The Rise of Silas Latham

silaslaphamThe Rise of Silas Latham
by William D. Howells
1895 / 286 pages
read by Grover Gardner / 12h 2m
rating  / classic American – 19th century

William Dean Howells is often called  the “father of American Realism” which basically means that he tried to avoid sentimentalism which had prevailed and wrote stories about society as it was at the time – 1860s-1910s.  The Rise of Silas Latham was first published in 1885 – the height of the Gilded Age  but there was also an economic “depression” in the years 1882-1885.  I believe these are suggested in the narrative – in both business and social attitudes.

Setting –  business is booming,  people are busily involved in “conspicuous consumption.”    Boston had a very stratified social society at the time made up of  aristocrats from Europe and millionaires from the US many long, long term residents – old money.  This was along with a poor immigrant class but they aren’t really shown in the novel except for some hired help.

Latham is a very successful and self-made entrepreneur/businessman who developed some kind of mineral paint which has become very popular.  He is a braggart of the first degree but may have slighted a prior partner.  They’re building a house in a more fashionable part of town.  Persis,   Latham’s wife,  is concerned with the family’s place in society especially as concerns their uneducated but marriageable daughters, Penelope, the smart and funny elder girl and Irene, the pretty one.  Mrs. Latham is concerned with propriety but stands by her man no matter what – even though she’s worried about his honor.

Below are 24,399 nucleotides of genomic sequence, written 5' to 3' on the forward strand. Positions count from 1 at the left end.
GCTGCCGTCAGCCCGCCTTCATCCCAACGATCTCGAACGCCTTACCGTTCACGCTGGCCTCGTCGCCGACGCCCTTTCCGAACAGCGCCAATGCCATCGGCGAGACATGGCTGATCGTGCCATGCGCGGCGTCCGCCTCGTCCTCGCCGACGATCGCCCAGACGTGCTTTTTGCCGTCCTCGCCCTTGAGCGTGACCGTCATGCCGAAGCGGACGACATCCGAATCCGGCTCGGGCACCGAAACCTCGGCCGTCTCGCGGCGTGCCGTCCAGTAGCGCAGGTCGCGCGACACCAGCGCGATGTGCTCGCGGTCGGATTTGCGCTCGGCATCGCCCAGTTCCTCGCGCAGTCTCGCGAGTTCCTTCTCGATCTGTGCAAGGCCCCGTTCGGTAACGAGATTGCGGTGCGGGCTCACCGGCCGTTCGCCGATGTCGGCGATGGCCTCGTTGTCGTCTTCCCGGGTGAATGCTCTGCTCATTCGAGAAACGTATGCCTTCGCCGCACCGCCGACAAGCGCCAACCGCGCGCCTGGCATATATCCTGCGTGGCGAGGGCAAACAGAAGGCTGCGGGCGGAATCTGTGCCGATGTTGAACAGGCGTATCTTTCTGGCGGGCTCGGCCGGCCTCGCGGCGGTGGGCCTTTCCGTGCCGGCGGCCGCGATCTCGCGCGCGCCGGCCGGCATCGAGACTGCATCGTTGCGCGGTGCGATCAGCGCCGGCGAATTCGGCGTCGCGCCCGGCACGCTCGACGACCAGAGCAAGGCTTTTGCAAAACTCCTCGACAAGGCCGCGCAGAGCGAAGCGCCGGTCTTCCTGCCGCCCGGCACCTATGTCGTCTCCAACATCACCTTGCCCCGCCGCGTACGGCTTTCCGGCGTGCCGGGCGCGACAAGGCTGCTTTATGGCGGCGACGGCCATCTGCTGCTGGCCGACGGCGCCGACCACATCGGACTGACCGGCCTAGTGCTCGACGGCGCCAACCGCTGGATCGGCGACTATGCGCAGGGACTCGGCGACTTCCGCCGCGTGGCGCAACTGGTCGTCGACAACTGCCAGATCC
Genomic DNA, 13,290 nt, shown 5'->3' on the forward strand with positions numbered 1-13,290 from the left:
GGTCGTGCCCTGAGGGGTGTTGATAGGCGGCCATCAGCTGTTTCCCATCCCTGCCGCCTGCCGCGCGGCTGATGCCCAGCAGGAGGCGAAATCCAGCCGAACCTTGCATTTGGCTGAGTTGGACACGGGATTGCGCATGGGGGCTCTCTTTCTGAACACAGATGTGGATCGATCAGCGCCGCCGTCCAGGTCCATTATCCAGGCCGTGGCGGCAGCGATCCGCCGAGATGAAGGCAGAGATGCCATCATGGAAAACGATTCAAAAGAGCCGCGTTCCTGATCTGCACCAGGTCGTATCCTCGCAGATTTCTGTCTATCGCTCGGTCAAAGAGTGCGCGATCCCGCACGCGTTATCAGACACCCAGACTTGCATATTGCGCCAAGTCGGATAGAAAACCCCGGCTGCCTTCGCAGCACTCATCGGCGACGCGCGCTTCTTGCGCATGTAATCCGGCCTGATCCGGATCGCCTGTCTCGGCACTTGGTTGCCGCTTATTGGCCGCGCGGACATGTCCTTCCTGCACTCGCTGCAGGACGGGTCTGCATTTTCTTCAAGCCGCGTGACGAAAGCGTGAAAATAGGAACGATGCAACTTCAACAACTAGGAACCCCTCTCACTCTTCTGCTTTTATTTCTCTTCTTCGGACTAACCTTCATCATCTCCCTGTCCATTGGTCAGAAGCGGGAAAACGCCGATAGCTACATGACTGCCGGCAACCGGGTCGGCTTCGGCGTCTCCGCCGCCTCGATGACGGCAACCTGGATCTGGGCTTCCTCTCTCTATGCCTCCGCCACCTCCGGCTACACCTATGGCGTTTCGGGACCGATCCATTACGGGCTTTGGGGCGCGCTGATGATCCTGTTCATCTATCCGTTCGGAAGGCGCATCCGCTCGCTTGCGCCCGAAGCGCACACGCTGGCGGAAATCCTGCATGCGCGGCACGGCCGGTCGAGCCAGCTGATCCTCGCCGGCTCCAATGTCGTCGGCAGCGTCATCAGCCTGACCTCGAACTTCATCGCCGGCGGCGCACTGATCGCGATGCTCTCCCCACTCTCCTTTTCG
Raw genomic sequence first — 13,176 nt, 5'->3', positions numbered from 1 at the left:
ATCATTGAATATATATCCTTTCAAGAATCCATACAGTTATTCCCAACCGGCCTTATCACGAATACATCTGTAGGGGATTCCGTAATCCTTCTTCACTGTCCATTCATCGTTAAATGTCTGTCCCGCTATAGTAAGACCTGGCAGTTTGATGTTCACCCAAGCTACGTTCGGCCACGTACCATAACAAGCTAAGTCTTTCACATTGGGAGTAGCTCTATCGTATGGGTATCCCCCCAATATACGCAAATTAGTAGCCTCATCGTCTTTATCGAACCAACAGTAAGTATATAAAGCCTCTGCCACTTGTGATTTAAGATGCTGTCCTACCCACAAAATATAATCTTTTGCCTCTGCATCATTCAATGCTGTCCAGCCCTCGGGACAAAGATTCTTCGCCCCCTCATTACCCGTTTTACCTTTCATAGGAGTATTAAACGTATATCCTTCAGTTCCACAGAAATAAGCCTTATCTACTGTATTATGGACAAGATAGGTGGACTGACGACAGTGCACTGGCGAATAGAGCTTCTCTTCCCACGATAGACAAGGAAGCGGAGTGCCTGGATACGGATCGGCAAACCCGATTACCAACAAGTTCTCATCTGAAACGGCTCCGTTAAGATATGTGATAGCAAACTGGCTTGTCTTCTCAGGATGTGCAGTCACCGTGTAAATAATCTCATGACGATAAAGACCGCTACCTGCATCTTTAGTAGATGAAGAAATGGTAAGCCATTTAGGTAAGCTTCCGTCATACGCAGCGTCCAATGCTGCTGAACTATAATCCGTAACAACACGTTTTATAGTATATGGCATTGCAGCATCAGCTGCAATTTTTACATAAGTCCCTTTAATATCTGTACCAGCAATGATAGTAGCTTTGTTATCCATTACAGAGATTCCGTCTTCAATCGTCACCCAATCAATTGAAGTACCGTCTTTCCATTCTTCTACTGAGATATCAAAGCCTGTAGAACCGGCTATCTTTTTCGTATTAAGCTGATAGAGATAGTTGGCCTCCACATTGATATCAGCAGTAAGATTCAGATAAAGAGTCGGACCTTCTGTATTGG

One  day a young man named Tom Corey shows up and expresses interest in Silas’ business.  Corey is well educated and from the upper end of Boston society,  but he’s a hard worker and a nice guy,  liked by virtually all.  His father,  Bromfield Corey, is a rich dilettante but the couple realizes the money won’t last forever   Corey wants to get into some sort of  business enterprise – his father supports him, his mother is worried.

The family becomes certain that Corey wants to marry Irene. They have very mixed feelings about people who don’t earn their own money and about how to approach or behave with  people in the upper classes – dazzled and scornful at the same time.  Tom Corey seems to be different.

There is the broad brush of social satire or comedy of manners what with the Coreys and the Laphams concerned with  status and embarrassing yourself and the prospects of marriage.   Only Bromwell Corey seems unconcerned – maybe Tom, too.  But when push comes to shove which is more important – money or a clear conscience? 

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